(Apr. 30, 2013) The Tel Aviv District Court recently rejected a petition brought by an operator of pornographic websites for an injunction against a credit card company (the respondent), to compel it to continue providing authorization services based on a contract between the two. The respondent argued that the petitioner had hidden the true nature of the websites it was operating. In cancelling the contract, it claimed, it was acting in accordance with its policy that prohibited the provision of authorization services for transactions involving pornographic websites (Civil Case 9462-04-13 Top Code Ltd. v. Isracard Ltd. [in Hebrew], NEVO online subscription database (Apr. 19, 2013)).
Having rejected the petition, Judge Hagai Brener held that the respondent had a right to end the provision of authorization services to the petitioner based on section 19 of the contract which stated that “this contract can be cancelled by a written notice of one of the parties to the other. The cancellation will enter into force from the time of receipt of the written notice by the recipient party” (id. ¶ 10). Section 19, however, was included in a page which was missing from those that had been submitted to the Court in support of the petition. In determining whether to grant a temporary injunction, Brener held, the court has to consider whether the petition was filed in good faith. The omission of the page containing the parties’ agreement that the contract could be cancelled at any time subject to written notice, according to Brener, contradicted this requirement (id. ¶ 17).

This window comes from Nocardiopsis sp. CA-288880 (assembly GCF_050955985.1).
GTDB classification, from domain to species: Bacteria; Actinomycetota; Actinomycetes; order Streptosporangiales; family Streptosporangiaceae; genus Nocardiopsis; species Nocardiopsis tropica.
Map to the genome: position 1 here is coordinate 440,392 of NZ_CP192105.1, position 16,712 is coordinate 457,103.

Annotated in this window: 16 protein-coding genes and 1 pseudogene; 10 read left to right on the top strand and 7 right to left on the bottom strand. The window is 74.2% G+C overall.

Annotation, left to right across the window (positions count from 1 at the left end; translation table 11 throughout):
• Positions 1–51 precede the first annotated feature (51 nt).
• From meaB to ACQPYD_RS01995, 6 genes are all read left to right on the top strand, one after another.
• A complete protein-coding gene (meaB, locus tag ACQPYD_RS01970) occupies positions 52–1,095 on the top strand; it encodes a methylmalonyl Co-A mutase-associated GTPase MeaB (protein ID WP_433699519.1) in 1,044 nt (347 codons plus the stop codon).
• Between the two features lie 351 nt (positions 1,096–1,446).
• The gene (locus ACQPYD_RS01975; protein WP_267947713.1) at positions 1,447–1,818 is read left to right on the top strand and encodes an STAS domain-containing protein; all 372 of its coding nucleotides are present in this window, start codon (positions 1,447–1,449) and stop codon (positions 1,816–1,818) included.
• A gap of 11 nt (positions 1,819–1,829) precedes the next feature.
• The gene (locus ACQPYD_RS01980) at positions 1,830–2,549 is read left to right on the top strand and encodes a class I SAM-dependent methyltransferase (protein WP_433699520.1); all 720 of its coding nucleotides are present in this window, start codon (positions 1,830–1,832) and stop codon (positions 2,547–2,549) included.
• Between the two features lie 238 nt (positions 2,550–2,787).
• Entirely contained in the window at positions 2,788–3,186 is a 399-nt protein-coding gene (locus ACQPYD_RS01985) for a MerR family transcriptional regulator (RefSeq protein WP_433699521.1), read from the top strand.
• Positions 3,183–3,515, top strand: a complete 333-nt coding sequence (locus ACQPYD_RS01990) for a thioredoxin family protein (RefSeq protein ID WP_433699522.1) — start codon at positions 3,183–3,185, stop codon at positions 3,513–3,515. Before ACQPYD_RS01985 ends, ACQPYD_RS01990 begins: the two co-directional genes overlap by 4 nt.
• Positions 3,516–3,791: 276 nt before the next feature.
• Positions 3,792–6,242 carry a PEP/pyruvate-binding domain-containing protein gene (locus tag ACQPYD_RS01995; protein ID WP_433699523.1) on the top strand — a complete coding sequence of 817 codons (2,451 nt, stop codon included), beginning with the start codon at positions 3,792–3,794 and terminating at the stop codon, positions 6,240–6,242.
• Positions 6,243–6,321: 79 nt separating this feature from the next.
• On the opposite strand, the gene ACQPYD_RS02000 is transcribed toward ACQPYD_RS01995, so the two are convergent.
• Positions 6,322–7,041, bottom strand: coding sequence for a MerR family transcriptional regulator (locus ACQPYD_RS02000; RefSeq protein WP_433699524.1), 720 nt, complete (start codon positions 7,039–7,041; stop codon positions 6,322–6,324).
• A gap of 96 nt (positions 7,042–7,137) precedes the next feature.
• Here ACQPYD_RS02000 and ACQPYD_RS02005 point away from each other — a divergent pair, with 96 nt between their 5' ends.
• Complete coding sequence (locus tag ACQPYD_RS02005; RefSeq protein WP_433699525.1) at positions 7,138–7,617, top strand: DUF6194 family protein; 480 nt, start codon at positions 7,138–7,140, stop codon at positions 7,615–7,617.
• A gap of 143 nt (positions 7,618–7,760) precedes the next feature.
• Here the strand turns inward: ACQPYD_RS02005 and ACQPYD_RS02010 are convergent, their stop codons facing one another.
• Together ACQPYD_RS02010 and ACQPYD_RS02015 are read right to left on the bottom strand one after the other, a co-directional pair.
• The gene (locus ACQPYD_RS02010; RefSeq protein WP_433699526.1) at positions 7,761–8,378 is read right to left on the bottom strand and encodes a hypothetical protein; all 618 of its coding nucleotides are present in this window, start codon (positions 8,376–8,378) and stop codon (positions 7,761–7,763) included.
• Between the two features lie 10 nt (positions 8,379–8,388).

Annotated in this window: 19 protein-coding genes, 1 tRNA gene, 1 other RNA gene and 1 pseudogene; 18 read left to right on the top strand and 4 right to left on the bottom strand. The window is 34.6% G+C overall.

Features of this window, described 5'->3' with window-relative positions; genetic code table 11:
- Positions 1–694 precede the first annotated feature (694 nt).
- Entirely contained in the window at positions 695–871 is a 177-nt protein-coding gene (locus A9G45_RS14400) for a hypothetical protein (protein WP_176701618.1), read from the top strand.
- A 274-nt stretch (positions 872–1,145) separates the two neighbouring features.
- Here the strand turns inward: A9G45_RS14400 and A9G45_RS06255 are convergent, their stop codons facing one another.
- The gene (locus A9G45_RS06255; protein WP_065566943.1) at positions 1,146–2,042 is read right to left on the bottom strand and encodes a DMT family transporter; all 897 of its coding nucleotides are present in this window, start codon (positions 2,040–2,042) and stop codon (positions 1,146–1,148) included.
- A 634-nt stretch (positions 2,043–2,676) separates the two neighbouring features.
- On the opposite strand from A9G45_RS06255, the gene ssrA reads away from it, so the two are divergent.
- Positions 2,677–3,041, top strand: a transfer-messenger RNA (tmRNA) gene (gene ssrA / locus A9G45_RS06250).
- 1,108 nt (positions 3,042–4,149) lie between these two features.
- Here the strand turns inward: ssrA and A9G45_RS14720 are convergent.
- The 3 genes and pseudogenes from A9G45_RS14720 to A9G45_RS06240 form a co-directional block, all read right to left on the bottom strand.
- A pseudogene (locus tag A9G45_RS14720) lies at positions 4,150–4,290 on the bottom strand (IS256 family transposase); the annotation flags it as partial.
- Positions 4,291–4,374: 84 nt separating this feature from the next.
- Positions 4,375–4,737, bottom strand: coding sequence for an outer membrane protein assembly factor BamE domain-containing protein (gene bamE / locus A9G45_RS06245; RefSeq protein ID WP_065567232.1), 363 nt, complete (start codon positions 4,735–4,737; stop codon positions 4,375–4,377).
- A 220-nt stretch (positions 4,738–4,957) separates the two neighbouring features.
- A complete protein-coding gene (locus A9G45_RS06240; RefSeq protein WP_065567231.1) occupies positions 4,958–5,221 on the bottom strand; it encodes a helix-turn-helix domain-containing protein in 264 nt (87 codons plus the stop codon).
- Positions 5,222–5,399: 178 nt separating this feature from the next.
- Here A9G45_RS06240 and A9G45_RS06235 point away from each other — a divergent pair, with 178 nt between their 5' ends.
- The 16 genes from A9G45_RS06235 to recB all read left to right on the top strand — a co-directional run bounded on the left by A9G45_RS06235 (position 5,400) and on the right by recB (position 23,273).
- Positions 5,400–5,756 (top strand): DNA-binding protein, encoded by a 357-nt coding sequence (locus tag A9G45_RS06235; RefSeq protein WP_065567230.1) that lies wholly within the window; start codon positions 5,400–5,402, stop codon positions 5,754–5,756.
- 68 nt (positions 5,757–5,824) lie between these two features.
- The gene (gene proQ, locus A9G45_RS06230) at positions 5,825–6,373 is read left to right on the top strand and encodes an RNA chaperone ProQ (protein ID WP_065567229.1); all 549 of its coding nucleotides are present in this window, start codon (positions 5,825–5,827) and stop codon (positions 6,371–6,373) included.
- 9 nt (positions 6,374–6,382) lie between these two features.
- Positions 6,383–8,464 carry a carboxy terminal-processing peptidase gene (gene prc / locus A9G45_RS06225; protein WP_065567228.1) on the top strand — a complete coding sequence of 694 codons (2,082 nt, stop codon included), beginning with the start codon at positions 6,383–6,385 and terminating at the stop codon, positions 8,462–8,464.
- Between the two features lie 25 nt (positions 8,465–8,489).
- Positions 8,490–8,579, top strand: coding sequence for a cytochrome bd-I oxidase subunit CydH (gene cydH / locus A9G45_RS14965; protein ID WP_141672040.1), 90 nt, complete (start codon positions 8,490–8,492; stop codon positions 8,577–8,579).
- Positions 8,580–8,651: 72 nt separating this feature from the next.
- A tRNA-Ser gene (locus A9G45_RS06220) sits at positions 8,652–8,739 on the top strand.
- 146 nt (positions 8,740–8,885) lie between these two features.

In addressing the petitioner’s claim that the cancellation violated his right to freedom of occupation, the judge recognized that the respondent was also entitled to such a right. Accordingly, the responder was free to decide not to provide credit card authorization services to clients that deal with “high risk, even if not unlawful,” undertakings (id. ¶ 11). Brener noted that the pornography sector had been considered to be a “high risk sector” by the Controller of Banks, the regulatory body that supervises the respondent’s activities. A refusal to contract with a business that provides such services, according to instructions issued by the Controller, should not be deemed unreasonable (id. ¶ 12).
Another ground indicating the reasonableness of ending the contract by the respondent, according to the judge, was the fact that providing authorization services for the pornographic websites “did not add to the reputation of the respondent” (id. ¶ 11). Since the parties chose to sign an agreement that enables its cancellation for any reason and based on the principle of freedom of contracts, the parties must abide by their agreement and the court cannot rewrite it for them, he concluded (id.).
Although an injunction was not merited in this case, the judge recognized that the petitioner should be afforded reasonable time to prepare before the authorization services provided by the respondent cease (id. ¶ 18).